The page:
Too many parents are naïve about investing in their marriage when the kids are little. Admittedly, it’s a hassle to arrange childcare and often there’s not a lot of extra in the budget for “dates” or paying a sitter. However, tending to your marriage is just as important as tending to your children.
Taking care of your marriage is one of the best parenting strategies available to you. Don’t be naïve in thinking that you will take time for the two of you after the kids leave. There likely won’t be any relationship for you to invest in if you wait that long.
These days I’m as committed as ever to accountability. If I need to go to a business meeting or a business lunch with a man, I ask someone else to come along. As the emails have come in during this blog series from both men and women whose relationships are hurting, only Mark is responding to the ones from men. (If we haven’t responded to yours yet, please know we have prayed…we pray as they come in. We’ve had so many that it is taking quite a while to respond to them all!)
These days I’ve turned around the fade of naivete with wisdom. I’m a contractor who is often in people’s homes during the day. I make sure I have one of my employees with me when I’m working in the home, especially when there’s an at-home mom who is there while I’m working. This weekend I’m traveling so I have asked a friend to travel with me. I’m also no longer on Facebook. I’ll admit that I miss it, but my family is too important to me to risk the temptation.
We can be naïve about every one of the fades we’ve been talking about. We start with one emotion that we feel is harmless, we then rationalize that emotion, and before we realize it we can slide into compromise. We can’t let our guard down when it comes to protecting our marriage. The antidote for naiveté is wisdom. I Corinthians 13:7 says the “love protects.” It is our job to protect our marriage.
Protect your heart from wandering by not putting yourself in situations of opportunity. Protect your mind from temptation by choosing what you watch and read. Protect your family from heartbreak by keeping focused on your marriage and your family.
Whatever you give your energy to is what will grow, heal, and flourish. Give your marriage your best investment…not your leftovers.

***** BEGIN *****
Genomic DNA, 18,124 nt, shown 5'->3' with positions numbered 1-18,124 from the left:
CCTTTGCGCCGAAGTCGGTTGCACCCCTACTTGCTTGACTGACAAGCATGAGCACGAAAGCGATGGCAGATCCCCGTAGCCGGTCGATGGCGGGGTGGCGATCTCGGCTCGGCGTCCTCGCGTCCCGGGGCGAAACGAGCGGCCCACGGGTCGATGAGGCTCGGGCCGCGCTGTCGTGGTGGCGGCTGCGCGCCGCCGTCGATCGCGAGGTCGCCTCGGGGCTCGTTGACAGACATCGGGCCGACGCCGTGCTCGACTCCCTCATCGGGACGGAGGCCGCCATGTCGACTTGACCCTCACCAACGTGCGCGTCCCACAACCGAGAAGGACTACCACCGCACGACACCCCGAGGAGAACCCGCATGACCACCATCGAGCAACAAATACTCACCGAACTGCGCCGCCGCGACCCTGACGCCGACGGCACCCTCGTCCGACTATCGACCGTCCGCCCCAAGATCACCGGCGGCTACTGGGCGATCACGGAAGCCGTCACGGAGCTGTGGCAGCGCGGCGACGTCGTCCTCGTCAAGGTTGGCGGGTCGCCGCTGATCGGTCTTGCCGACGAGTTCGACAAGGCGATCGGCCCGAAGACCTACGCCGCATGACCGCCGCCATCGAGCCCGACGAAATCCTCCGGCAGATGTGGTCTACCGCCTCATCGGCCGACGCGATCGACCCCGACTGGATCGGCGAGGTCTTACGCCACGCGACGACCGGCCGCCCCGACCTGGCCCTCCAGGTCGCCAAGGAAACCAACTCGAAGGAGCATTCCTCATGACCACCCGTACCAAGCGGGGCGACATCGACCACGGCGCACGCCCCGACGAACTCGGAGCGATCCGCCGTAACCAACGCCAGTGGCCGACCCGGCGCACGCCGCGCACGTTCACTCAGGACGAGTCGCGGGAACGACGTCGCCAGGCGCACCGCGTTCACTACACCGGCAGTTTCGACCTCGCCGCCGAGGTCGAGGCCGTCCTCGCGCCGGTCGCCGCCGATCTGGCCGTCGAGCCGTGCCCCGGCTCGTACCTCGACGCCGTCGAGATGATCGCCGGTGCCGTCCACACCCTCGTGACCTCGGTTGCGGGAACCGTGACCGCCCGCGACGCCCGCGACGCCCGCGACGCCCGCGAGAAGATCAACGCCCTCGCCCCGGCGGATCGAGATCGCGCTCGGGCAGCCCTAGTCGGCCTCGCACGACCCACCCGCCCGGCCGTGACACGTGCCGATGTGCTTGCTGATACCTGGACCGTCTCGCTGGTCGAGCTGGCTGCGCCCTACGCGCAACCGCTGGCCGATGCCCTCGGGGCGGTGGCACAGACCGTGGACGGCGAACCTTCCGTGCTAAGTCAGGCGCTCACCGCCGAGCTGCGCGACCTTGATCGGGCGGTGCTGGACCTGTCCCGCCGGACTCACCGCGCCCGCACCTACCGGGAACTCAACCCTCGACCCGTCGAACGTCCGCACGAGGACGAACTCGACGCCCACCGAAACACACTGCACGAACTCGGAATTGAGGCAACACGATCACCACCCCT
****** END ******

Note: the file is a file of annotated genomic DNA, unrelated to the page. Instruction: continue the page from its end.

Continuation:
What about you? Is there anywhere you are being naïve in your marriage? Are you rationalizing? A little too close to compromising? Where do you need to apply wisdom today?
This is Day 5 of a 10 day series. You can find the other days here.
I sat across from my emotionally closed off husband in the marriage counselors office. He indicated that he knew the affair was wrong, but he did not want to stop it.
I had shut off my heart towards Jill months ago and I had no desire to open it back up. I wasn’t even sure that it could ever open up to her again. My flesh was strong and my heart was hard.
I’ve never cried so much or felt so out of control at any other time in my life. I’d never seen my husband so closed off to me, to others, and to being obedient to God.
The word “minimize” means to “treat something as less important than it really is.” I did this for many years in our marriage. Something would happen and I’d just “let it slide.” The only problem is that it wasn’t sliding. It was pooling. It was accumulating in my head and my heart, fading from minimizing to harboring and eventually to bitterness.
I had no idea the cesspool of emotions Mark had going on inside of him. Occasionally he would express frustration at something, and that’s where my minimizing came into play. I would minimize his frustration. I didn’t dig deeper, I didn’t ask questions, I just gave him a logical response that made sense to me—the thinker—but didn’t tend to his emotions –the feeler.
There is a healthy side to letting things go. When we decide to allow another person to be different than us, we give them the “space” to be themselves. When we decide to not address every little thing our spouse does wrong, we give them “grace” to be imperfect. Every relationship needs space and grace–some of that give and take–or we’d be dealing with conflict all of the time.
What happens with minimizing is that something that needs to be addressed or discussed or brought to the table, is instead buried. We tell ourselves things like, “It doesn’t matter.” “It will never change.” “It’s not worth the conflict.” When we do this we miss the opportunity for us to figure it out together, strengthen our relationship, and deepen our intimacy.
Minimizing keeps real issues buried beneath the surface, unaddressed, untended, simmering in the darkness of our heart. When we keep something in the dark, it becomes the enemy’s playground. In fact that’s how slow marriage fades happen. We begin with real feelings and real responses to everyday life. Instead of attending to those feelings in a healthy manner that would move us closer to one another, we too often choose to stuff the feelings, building up walls in our heart we don’t even realize are there.